Michael Matheson’s position as Justice Secretary will be “untenable” if he is found to have intervened to block Scotland most senior police officer from returning to work, a Tory MSP said.
Former Conservative justice spokeswoman Margaret Mitchell said the Justice Secretary should not carry on in the role if he went against a unanimous decision by the Scottish Police Authority (SPA) to allow Phil Gormley to go back to operational duty.
Mr Gormley was placed on special leave in September amid investigations into allegations of gross misconduct, which he denies, and has not been back to work since.
Mr Matheson has been accused of “interfering” in the decision over whether he should return to active duty after the board of the SPA gave Mr Gormley its unanimous backing to go back to work in November.
Mr Gormley’s lawyer David Morgan wrote to the then SPA’s chairman Andrew Flanagan saying his client was “concerned that his return was delayed following intervention’’ by Mr Matheson.
The Justice Secretary will face questions on the matter when he appears before MSPs at Holyrood on Wednesday afternoon.
Ms Mitchell told BBC Radio Scotland’s Good Morning Scotland that the Justice Secretary should come clean about what happened.
She said: “I want to hear if there was an intervention by him. This is a very serious matter and these allegations have been made.
“If he has intervened in a unanimous decision of the SPA that the Chief Constable should return to work... my feeling is his position would be untenable.”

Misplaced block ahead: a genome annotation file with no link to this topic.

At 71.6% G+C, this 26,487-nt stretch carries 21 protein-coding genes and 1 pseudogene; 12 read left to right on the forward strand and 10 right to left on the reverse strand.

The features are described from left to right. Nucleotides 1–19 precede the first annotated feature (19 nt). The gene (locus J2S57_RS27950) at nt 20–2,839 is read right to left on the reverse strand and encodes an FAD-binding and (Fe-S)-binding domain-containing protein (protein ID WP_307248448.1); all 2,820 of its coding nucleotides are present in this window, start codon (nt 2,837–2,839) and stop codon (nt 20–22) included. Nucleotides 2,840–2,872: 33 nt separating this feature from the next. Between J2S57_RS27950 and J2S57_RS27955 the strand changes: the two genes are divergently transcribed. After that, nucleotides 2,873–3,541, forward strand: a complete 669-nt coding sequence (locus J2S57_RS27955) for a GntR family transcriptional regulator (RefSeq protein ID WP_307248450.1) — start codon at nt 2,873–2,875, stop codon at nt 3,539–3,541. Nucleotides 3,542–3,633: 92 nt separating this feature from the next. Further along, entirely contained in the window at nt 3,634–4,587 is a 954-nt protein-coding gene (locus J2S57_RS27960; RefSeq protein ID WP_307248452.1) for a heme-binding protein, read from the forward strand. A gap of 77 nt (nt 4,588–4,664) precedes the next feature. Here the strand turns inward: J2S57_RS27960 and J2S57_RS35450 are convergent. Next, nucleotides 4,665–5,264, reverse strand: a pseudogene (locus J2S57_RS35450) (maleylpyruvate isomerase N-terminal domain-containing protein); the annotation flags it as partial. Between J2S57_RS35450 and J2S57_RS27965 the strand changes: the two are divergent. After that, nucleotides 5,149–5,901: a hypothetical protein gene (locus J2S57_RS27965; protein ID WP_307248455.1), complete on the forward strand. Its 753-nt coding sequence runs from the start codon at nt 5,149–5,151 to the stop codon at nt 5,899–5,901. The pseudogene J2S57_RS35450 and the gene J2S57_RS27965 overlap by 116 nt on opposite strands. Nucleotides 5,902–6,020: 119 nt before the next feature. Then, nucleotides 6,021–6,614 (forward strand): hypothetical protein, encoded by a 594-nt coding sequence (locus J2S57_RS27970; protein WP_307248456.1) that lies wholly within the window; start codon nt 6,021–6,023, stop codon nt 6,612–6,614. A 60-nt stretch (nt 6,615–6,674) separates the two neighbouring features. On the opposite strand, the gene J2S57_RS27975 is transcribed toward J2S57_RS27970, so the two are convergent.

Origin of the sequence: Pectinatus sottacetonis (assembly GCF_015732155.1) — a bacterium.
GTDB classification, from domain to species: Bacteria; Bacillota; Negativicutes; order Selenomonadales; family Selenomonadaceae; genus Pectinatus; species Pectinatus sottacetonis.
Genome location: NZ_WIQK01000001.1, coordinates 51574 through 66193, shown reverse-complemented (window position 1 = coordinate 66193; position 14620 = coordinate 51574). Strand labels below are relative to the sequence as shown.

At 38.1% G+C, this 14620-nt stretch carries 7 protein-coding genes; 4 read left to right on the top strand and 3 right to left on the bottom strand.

She spoke out after Holyrood’s Public Audit Committee published a series of letters from Mr Gormley’s lawyer, including correspondence with Mr Matheson and Mr Flanagan.
In the letters, Mr Morgan said the board of the SPA had made a “unanimous decision” in November that the period of special leave should be rescinded and Mr Gormley should be allowed to return to work.
The lawyer accused Mr Matheson of making an “apparent intervention” to prevent this, saying Mr Gormley had been “surprised” to be told he should not come back.
Mr Morgan said: “Despite the clear and unanimous decision of the SPA board my client’s return to work was postponed on the afternoon of November 9 2017.
“My client was travelling back to Scotland in order to resume his duties when he was contacted by the former chair of the SPA, Andrew Flanagan, and told not to continue the journey.
“My client was told that this followed a meeting between Andrew Flanagan and the Cabinet Secretary for Justice earlier the same afternoon.”
Mr Gormley “remains ready and willing to return to full operational duties”, the lawyer said.
In a letter to the Justice Secretary, Mr Morgan said: “There is no lawful basis for the Scottish Government’s intervention or interference with the lawful decision of the SPA, as the sole statutory body tasked with the operational deployment of the Chief Constable.”
In a separate letter to Mr Flanagan, the lawyer said he was reserving Mr Gormley’s “legal rights to challenge any failure to implement the board’s decision by way of application for judicial review, should this be necessary”.
The decision for Mr Gormley to be placed on leave is kept under review by the board of the SPA, which will next consider the matter on January 25.
A Scottish Government spokeswoman said: “The position of the Chief Constable is a matter for the Scottish Police Authority Board who have kept it under review on a four-weekly basis while an investigation is conducted by the Police Investigations and Review Commissioner (PIRC).
“As was made clear at last month’s Audit Committee, the Scottish Government sought assurances that decisions by the SPA were being made on a fully informed basis including seeking the views of the PIRC.”
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